December 27, 2005

The Downside of Anger

According to the Inquirer's Phil Sheridan, 2005 was the year that fan rage "really became corrosive" among the Philadelphia sports fan base. Funny, I thought that was every year. Here's Sheridan:

Rage? Fury? The kind of contempt that was unleashed on Donovan McNabb this year? There's something really troubling about the state of things.

It comes down to this: If following the Eagles or Phillies or any other team is making you bitter and angry and cruel, then maybe it's time to turn your attention and your passion elsewhere.

Let me be clear here. We're not talking about critically analyzing the performance of a player, a coach or an organization. We're not suggesting fans should root, root, root for the home team uncritically, or cheerfully accept whatever happens and then dutifully renew their season tickets.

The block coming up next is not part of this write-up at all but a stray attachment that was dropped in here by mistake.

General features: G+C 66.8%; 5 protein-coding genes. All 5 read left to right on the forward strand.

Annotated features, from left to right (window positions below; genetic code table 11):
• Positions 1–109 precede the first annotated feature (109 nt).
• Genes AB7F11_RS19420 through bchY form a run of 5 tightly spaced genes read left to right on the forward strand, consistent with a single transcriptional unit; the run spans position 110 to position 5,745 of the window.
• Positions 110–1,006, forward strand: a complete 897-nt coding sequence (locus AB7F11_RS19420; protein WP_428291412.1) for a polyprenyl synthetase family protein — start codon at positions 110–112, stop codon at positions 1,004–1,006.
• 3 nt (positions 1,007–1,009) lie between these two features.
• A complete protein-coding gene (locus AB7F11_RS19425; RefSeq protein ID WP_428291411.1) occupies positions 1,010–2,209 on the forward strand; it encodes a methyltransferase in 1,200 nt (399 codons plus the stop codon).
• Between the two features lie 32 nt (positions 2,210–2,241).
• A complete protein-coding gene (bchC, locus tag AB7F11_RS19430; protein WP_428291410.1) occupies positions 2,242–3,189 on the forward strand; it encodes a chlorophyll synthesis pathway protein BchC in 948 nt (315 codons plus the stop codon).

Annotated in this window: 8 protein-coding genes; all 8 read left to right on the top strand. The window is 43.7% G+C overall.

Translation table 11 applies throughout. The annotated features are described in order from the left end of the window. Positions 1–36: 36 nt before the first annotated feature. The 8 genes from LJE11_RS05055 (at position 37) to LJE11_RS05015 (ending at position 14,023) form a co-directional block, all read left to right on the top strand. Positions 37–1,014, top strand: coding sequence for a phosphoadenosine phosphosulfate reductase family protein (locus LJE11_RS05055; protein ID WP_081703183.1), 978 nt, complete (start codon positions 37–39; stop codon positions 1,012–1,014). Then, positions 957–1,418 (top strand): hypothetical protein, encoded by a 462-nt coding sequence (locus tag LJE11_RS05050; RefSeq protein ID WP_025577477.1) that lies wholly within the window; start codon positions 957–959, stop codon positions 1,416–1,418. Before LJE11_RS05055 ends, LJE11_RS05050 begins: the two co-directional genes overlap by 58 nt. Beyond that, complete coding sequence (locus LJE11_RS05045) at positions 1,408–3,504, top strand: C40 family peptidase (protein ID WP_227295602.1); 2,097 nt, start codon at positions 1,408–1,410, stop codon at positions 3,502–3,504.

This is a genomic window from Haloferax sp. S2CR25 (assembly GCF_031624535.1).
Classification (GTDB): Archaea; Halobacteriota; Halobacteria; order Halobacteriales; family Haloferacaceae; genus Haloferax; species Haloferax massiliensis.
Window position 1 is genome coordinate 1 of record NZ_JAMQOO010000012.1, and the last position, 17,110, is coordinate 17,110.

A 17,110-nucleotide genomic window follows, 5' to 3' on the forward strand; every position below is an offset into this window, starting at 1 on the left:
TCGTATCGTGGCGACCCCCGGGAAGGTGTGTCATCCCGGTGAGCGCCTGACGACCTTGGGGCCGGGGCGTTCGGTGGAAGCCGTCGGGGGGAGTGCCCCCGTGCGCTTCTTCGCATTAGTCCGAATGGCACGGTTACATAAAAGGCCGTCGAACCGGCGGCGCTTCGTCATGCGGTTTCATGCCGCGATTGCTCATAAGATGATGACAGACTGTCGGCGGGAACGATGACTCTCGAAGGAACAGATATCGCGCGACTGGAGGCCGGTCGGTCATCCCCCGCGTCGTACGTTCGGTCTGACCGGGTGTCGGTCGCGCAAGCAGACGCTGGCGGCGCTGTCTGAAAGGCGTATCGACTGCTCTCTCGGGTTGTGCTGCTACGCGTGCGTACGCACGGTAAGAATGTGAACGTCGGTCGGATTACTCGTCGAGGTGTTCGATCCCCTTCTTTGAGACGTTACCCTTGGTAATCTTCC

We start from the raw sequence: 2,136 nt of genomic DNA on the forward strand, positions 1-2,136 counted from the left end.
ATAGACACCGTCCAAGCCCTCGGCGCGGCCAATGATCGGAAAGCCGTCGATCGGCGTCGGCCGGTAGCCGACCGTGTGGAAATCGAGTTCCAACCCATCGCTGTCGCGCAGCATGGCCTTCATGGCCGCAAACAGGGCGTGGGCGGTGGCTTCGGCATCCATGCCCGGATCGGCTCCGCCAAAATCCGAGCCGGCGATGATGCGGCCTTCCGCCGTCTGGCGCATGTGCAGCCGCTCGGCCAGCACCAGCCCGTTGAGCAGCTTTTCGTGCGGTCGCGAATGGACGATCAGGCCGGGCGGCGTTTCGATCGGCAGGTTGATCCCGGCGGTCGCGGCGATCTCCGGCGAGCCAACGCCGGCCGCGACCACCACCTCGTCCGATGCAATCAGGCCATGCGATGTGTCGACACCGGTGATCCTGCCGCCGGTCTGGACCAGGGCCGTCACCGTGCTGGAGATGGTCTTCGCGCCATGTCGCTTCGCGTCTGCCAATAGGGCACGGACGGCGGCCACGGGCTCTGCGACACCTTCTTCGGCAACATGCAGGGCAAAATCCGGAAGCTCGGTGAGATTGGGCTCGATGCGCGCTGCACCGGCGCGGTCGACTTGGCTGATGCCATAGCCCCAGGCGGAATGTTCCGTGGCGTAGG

We're talking about the difference between disappointment and fury, about the line between discussion and screaming, about the gap between wanting your favorite players or teams to succeed and feeling personally betrayed if they fall short....

The root of the anger seems to be this idea, which has gained an awful lot of momentum, that being a sports fan somehow entitles you to a championship. That leads directly to contempt for any coach or player who is perceived as denying you the championship you're owed.

David Aldridge, meanwhile, writes about "Iverson Fatigue," questioning whether fan apathy about the team's superstar is to blame for the team's lackluster ticket sales this year. Because clearly, there's nothing more terrible than being a Hall of Fame-caliber player who stays in the same town for his entire career and keeps the team in contention almost every season. And if you don't believe that, ask Donovan McNabb, or Mike Schmidt.

Posted by Stephen Silver at December 27, 2005 04:47 PM
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